Knowledge at Wharton: Since you mentioned the collision, is there anyone who is winning this battle? Or is it still being played out?
Sobel: It’s very early. No clear winners yet. In our market, what we do — analyzing production data — the focus has shifted to scale. There have been dozens of venture-backed startups that offer a sort of magic bullet and say, “I can help you understand this kind of machine or this kind of problem.” The focus [now] has really shifted from local problems to scale solutions. If you think about the modern manufacturing enterprises, companies like GE have 500 factories in their company alone, to say nothing of the thousands of factories in the supply chain. The winners here are going to offer a scale solution because that’s what the enterprise needs. It’s enterprise-level insight.
Knowledge at Wharton: So talking about your company — where do you see the opportunity to play in this space?
Sobel: Our company very early on focused on the scale analysis opportunity. The ingestion and analysis of huge amounts of varied data at once from multiple sources and multiple plants. And what we did was to spend several years of building a sort of AI-enabled data engine for making sense of all of this data. And if what comes in from one side is a bunch of raw data, what should come out from the other side is useful information about production. That’s the opportunity we focused on.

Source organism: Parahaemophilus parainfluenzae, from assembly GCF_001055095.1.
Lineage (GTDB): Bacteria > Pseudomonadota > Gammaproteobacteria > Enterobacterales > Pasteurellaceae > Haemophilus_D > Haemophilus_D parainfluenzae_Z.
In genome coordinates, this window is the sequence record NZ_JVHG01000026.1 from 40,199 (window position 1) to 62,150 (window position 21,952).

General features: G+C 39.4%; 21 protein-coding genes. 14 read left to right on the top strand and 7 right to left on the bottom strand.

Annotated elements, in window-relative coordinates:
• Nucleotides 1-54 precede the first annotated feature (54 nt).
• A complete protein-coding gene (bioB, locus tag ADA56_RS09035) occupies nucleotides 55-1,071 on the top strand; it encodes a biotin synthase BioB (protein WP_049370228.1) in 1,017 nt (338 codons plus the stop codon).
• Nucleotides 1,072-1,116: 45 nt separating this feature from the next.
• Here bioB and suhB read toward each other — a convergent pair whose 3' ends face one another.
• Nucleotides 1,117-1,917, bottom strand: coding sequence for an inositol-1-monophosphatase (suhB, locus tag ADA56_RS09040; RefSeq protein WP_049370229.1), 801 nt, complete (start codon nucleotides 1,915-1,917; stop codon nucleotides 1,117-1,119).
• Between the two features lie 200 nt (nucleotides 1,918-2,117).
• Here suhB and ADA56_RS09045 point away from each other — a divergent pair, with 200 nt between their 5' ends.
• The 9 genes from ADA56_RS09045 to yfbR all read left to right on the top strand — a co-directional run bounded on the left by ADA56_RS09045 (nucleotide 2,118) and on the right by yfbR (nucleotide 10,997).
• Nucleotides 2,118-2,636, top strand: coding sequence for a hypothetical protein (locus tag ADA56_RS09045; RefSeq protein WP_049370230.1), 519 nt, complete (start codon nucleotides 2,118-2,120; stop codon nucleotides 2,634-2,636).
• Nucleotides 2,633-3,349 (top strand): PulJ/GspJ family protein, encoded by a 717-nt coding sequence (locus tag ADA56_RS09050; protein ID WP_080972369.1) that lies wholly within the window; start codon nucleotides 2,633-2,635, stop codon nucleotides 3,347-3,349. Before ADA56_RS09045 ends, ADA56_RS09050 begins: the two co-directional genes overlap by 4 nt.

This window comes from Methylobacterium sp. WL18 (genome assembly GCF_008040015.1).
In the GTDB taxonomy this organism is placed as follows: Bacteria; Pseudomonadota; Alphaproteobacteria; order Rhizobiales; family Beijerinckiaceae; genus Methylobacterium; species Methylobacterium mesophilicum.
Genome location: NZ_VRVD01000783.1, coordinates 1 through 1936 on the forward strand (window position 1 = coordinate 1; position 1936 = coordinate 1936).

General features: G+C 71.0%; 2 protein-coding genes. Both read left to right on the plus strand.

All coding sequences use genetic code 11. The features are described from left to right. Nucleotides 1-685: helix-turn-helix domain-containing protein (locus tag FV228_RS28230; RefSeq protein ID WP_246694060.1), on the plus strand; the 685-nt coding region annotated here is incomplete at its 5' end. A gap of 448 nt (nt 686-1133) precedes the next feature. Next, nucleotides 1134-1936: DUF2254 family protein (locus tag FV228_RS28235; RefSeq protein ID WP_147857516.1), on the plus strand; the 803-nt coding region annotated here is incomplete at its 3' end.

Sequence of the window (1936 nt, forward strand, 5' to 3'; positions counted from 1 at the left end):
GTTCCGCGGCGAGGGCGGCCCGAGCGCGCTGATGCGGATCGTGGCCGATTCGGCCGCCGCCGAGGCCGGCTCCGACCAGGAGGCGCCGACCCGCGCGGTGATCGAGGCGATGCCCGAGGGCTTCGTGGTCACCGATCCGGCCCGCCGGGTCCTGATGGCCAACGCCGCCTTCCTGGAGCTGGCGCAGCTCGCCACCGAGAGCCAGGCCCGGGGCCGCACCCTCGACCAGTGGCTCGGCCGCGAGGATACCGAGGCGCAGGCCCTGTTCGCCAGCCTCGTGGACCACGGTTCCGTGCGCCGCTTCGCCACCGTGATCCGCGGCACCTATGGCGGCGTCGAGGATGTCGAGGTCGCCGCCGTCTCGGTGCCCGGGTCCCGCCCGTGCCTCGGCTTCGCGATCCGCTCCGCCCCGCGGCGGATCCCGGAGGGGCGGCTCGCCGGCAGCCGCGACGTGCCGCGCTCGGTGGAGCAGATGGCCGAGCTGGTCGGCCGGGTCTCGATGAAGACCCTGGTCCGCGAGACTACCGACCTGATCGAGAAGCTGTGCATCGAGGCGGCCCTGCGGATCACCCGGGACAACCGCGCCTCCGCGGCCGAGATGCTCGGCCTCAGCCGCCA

We didn’t start with a complete understanding of where the opportunity was. What happened was exactly what was supposed to happen for a startup. We went and talked to a bunch of factories about what they needed and we were guided by their pain to develop solutions. Early on we were hired by a very large global manufacturer that is investing heavily in new automation. And we realized that in order to serve them we had to provide an enterprise class solution that could take data from many different types of sources in many locations. Once we built that, we realized this is what everybody’s talking about and we were quickly pulled into operations by other enterprise manufacturers. And so, our conception of what’s needed here is developed as the market is starting to develop.